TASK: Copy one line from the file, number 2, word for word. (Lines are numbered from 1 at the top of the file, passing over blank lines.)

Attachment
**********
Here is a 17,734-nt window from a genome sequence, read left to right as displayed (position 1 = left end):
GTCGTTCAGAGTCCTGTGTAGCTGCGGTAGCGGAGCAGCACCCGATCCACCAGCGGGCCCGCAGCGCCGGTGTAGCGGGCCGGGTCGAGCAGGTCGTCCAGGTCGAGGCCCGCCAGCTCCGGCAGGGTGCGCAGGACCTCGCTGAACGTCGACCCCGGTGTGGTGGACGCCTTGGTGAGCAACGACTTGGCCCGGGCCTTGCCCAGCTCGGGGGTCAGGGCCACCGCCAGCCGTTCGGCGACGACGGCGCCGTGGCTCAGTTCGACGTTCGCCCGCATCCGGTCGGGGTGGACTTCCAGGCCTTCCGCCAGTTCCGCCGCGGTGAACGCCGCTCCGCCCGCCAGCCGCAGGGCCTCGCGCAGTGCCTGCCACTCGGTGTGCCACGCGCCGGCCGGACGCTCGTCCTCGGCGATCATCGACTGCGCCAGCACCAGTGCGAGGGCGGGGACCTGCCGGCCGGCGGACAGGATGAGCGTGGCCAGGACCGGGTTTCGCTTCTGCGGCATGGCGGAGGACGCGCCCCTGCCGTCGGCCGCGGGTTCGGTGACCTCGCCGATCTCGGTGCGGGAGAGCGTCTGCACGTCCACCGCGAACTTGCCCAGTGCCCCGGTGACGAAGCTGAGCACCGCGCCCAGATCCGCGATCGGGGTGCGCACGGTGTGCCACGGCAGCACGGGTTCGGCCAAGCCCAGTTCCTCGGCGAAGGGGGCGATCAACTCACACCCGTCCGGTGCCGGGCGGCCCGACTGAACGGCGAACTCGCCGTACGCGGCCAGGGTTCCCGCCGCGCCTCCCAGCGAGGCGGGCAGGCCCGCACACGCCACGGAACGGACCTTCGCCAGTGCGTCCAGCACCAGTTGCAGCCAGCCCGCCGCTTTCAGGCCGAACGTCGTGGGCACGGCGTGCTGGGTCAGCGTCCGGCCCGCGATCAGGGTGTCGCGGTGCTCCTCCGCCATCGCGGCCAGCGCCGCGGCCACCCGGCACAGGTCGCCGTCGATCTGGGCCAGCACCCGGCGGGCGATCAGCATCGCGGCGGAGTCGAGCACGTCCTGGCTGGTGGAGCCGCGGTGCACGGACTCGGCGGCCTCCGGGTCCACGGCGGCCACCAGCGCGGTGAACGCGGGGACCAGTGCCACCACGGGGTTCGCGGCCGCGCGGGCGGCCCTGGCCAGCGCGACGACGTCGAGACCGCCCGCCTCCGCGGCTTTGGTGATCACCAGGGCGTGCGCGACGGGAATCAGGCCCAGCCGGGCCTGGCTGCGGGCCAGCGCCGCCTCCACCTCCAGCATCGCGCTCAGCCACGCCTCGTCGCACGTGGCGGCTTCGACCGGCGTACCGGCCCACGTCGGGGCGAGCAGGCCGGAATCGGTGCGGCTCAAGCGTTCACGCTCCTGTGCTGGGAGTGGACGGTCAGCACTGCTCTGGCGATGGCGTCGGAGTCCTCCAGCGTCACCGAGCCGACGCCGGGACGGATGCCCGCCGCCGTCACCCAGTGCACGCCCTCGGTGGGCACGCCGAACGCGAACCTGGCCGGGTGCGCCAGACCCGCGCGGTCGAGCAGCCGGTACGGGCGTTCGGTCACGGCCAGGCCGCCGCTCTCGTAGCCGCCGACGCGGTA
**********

GTCGTTCAGAGTCCTGTGTAGCTGCGGTAGCGGAGCAGCACCCGATCCACCAGCGGGCCCGCAGCGCCGGTGTAGCGGGCCGGGTCGAGCAGGTCGTCCAGGTCGAGGCCCGCCAGCTCCGGCAGGGTGCGCAGGACCTCGCTGAACGTCGACCCCGGTGTGGTGGACGCCTTGGTGAGCAACGACTTGGCCCGGGCCTTGCCCAGCTCGGGGGTCAGGGCCACCGCCAGCCGTTCGGCGACGACGGCGCCGTGGCTCAGTTCGACGTTCGCCCGCATCCGGTCGGGGTGGACTTCCAGGCCTTCCGCCAGTTCCGCCGCGGTGAACGCCGCTCCGCCCGCCAGCCGCAGGGCCTCGCGCAGTGCCTGCCACTCGGTGTGCCACGCGCCGGCCGGACGCTCGTCCTCGGCGATCATCGACTGCGCCAGCACCAGTGCGAGGGCGGGGACCTGCCGGCCGGCGGACAGGATGAGCGTGGCCAGGACCGGGTTTCGCTTCTGCGGCATGGCGGAGGACGCGCCCCTGCCGTCGGCCGCGGGTTCGGTGACCTCGCCGATCTCGGTGCGGGAGAGCGTCTGCACGTCCACCGCGAACTTGCCCAGTGCCCCGGTGACGAAGCTGAGCACCGCGCCCAGATCCGCGATCGGGGTGCGCACGGTGTGCCACGGCAGCACGGGTTCGGCCAAGCCCAGTTCCTCGGCGAAGGGGGCGATCAACTCACACCCGTCCGGTGCCGGGCGGCCCGACTGAACGGCGAACTCGCCGTACGCGGCCAGGGTTCCCGCCGCGCCTCCCAGCGAGGCGGGCAGGCCCGCACACGCCACGGAACGGACCTTCGCCAGTGCGTCCAGCACCAGTTGCAGCCAGCCCGCCGCTTTCAGGCCGAACGTCGTGGGCACGGCGTGCTGGGTCAGCGTCCGGCCCGCGATCAGGGTGTCGCGGTGCTCCTCCGCCATCGCGGCCAGCGCCGCGGCCACCCGGCACAGGTCGCCGTCGATCTGGGCCAGCACCCGGCGGGCGATCAGCATCGCGGCGGAGTCGAGCACGTCCTGGCTGGTGGAGCCGCGGTGCACGGACTCGGCGGCCTCCGGGTCCACGGCGGCCACCAGCGCGGTGAACGCGGGGACCAGTGCCACCACGGGGTTCGCGGCCGCGCGGGCGGCCCTGGCCAGCGCGACGACGTCGAGACCGCCCGCCTCCGCGGCTTTGGTGATCACCAGGGCGTGCGCGACGGGAATCAGGCCCAGCCGGGCCTGGCTGCGGGCCAGCGCCGCCTCCACCTCCAGCATCGCGCTCAGCCACGCCTCGTCGCACGTGGCGGCTTCGACCGGCGTACCGGCCCACGTCGGGGCGAGCAGGCCGGAATCGGTGCGGCTCAAGCGTTCACGCTCCTGTGCTGGGAGTGGACGGTCAGCACTGCTCTGGCGATGGCGTCGGAGTCCTCCAGCGTCACCGAGCCGACGCCGGGACGGATGCCCGCCGCCGTCACCCAGTGCACGCCCTCGGTGGGCACGCCGAACGCGAACCTGGCCGGGTGCGCCAGACCCGCGCGGTCGAGCAGCCGGTACGGGCGTTCGGTCACGGCCAGGCCGCCGCTCTCGTAGCCGCCGACGCGGTA